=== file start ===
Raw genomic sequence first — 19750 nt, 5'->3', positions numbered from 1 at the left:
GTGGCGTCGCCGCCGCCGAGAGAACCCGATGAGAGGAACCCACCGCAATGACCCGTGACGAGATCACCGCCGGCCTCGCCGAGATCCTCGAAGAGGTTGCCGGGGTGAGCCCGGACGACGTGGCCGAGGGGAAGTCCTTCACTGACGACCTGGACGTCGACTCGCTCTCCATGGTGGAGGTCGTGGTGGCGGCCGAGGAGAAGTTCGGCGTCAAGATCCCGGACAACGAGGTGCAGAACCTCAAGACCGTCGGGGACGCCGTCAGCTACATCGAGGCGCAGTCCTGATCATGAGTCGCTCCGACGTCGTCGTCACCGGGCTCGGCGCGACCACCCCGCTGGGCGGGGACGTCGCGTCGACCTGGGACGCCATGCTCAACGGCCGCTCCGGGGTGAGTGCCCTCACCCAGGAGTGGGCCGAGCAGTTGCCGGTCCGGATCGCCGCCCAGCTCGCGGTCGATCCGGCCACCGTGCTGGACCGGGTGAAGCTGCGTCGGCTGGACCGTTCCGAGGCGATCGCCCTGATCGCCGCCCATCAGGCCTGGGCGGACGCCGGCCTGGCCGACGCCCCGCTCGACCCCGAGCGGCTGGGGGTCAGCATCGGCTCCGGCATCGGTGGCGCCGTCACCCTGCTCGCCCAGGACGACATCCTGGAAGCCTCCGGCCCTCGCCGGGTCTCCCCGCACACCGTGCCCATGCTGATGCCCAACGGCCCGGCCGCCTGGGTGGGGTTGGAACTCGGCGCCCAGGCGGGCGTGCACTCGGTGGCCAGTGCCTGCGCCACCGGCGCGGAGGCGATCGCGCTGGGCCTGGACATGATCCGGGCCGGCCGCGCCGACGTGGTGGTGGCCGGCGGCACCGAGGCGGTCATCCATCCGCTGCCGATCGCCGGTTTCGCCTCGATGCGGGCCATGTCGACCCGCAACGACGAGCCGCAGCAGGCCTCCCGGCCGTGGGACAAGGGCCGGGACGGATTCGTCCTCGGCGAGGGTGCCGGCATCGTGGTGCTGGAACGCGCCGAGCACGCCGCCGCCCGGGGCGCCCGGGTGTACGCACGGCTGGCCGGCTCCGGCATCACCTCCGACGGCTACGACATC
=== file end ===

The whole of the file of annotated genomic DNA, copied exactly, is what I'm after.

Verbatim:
Raw genomic sequence first — 19750 nt, 5'->3', positions numbered from 1 at the left:
GTGGCGTCGCCGCCGCCGAGAGAACCCGATGAGAGGAACCCACCGCAATGACCCGTGACGAGATCACCGCCGGCCTCGCCGAGATCCTCGAAGAGGTTGCCGGGGTGAGCCCGGACGACGTGGCCGAGGGGAAGTCCTTCACTGACGACCTGGACGTCGACTCGCTCTCCATGGTGGAGGTCGTGGTGGCGGCCGAGGAGAAGTTCGGCGTCAAGATCCCGGACAACGAGGTGCAGAACCTCAAGACCGTCGGGGACGCCGTCAGCTACATCGAGGCGCAGTCCTGATCATGAGTCGCTCCGACGTCGTCGTCACCGGGCTCGGCGCGACCACCCCGCTGGGCGGGGACGTCGCGTCGACCTGGGACGCCATGCTCAACGGCCGCTCCGGGGTGAGTGCCCTCACCCAGGAGTGGGCCGAGCAGTTGCCGGTCCGGATCGCCGCCCAGCTCGCGGTCGATCCGGCCACCGTGCTGGACCGGGTGAAGCTGCGTCGGCTGGACCGTTCCGAGGCGATCGCCCTGATCGCCGCCCATCAGGCCTGGGCGGACGCCGGCCTGGCCGACGCCCCGCTCGACCCCGAGCGGCTGGGGGTCAGCATCGGCTCCGGCATCGGTGGCGCCGTCACCCTGCTCGCCCAGGACGACATCCTGGAAGCCTCCGGCCCTCGCCGGGTCTCCCCGCACACCGTGCCCATGCTGATGCCCAACGGCCCGGCCGCCTGGGTGGGGTTGGAACTCGGCGCCCAGGCGGGCGTGCACTCGGTGGCCAGTGCCTGCGCCACCGGCGCGGAGGCGATCGCGCTGGGCCTGGACATGATCCGGGCCGGCCGCGCCGACGTGGTGGTGGCCGGCGGCACCGAGGCGGTCATCCATCCGCTGCCGATCGCCGGTTTCGCCTCGATGCGGGCCATGTCGACCCGCAACGACGAGCCGCAGCAGGCCTCCCGGCCGTGGGACAAGGGCCGGGACGGATTCGTCCTCGGCGAGGGTGCCGGCATCGTGGTGCTGGAACGCGCCGAGCACGCCGCCGCCCGGGGCGCCCGGGTGTACGCACGGCTGGCCGGCTCCGGCATCACCTCCGACGGCTACGACATC